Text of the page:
• Scope of People Served: Inspirica serves people who are homeless or at risk of homelessness, including single men, single women, families, people with mental illness, and people living with HIVIAIDS. Our ability to serve diverse populations enables us to work across the spectrum of those who are homeless rather than with just one segment.

• Scope of Services: Inspirica addresses not just the physical part of homelessness, but all of the underlying reasons a person becomes homeless, exponentially improving our success rate. We are one of only a few organizations nationally that have combined residential services with extensive support services on a single, end-to-end, comprehensive platform. This platform and our ability to integrate services are key elements of our success.

• Focus on Results: Inspirica is considered a leader in the field of metrics. We are intensely focused on outcomes that matter. We measure success not by how many people we serve, but the ultimate goal: how many of them achieve - and maintain - permanent housing and stability in their lives.

In this past year, we have opened our 12th facility, a new development of Deeply Affordable Housing, Franklin Apartments. Franklin Apartments is located in the heart of downtown Stamford. The building is made up of 53 deeply affordable apartments, including 26 studios for individuals, 17 two-bedroom units for families and 10 three-bedroom units for families, approximately serving 125 people total. In partnership with Children’s Learning Centers of Fairfield County (CLC), it also includes an Early Childhood Education Center (ECE) with six classrooms that provides 48 infant/toddlers ages 0-3 with critical Early Head Start Education.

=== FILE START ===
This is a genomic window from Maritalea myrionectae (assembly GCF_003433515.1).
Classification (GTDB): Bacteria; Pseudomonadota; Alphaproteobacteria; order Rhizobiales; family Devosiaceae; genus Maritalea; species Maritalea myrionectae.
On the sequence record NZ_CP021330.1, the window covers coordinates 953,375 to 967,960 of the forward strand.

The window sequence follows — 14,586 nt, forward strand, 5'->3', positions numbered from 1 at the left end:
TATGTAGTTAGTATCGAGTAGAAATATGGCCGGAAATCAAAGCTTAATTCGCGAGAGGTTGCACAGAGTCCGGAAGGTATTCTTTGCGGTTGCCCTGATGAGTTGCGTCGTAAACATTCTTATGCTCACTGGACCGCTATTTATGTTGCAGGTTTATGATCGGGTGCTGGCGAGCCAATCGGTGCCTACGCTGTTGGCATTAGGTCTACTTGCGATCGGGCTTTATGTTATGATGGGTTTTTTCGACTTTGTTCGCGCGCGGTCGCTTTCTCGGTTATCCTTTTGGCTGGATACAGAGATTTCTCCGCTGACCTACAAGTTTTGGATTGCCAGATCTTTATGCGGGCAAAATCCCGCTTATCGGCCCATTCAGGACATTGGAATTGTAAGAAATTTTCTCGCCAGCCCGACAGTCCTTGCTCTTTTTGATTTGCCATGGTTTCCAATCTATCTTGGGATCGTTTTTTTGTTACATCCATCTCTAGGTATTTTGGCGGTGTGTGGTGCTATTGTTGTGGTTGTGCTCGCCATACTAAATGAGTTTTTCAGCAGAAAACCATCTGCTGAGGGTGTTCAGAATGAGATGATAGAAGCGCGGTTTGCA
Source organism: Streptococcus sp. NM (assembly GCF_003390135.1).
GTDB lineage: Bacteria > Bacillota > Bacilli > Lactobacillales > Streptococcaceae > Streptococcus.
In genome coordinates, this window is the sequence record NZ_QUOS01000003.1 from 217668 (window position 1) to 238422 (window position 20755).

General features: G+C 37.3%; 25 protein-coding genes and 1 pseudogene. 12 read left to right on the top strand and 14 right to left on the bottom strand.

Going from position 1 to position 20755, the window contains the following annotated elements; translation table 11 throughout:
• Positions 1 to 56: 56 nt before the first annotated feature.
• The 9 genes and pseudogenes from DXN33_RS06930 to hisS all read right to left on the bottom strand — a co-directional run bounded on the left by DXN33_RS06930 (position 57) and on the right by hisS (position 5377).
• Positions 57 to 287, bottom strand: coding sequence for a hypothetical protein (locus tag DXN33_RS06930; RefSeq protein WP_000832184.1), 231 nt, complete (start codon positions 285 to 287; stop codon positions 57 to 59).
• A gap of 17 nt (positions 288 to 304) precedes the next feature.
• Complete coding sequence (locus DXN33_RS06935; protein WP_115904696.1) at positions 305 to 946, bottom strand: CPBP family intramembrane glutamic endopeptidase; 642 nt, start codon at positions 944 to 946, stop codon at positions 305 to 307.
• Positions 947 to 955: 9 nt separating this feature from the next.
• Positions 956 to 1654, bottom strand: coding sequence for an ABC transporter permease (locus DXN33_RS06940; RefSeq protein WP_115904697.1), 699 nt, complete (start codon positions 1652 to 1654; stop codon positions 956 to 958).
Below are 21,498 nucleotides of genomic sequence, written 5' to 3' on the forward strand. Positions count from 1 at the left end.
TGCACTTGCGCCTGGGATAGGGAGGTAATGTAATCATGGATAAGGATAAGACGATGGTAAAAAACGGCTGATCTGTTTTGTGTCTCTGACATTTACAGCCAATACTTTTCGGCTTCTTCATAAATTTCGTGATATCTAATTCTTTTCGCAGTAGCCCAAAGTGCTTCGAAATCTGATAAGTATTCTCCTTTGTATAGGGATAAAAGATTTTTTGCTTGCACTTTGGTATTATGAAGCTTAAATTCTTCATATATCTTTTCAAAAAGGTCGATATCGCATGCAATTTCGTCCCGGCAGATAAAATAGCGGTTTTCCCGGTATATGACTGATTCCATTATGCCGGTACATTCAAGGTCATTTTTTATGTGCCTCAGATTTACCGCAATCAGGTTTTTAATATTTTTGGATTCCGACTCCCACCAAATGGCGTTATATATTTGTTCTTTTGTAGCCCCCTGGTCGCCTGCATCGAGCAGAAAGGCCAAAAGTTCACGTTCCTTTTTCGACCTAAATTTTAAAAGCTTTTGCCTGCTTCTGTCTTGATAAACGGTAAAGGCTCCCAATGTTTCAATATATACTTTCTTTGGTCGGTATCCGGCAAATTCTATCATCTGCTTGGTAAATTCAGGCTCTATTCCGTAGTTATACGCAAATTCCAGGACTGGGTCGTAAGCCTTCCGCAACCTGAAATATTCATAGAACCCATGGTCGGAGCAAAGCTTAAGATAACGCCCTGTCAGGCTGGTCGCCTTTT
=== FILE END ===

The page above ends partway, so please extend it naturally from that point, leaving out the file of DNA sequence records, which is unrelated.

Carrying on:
Over the past 10 years, we have placed 1,598 men, women, and children into permanent housing, and have made 1,787 job placements. Inspirica continues to be as committed as ever to serving the most vulnerable in our area and, through our full-spectrum of services and housing, fundamentally break the cycle of homelessness in our community.

How we listen

SOURCE: Self-reported by organization

Seeking feedback from people served makes programs more responsive and effective. Here’s how this organization is listening.

done We shared information about our current feedback practices.
  • How is your organization using feedback from the people you serve?

    To identify and remedy poor client service experiences, To identify bright spots and enhance positive service experiences, To make fundamental changes to our programs and/or operations, To inform the development of new programs/projects, To identify where we are less inclusive or equitable across demographic groups, To strengthen relationships with the people we serve, To understand people's needs and how we can help them achieve their goals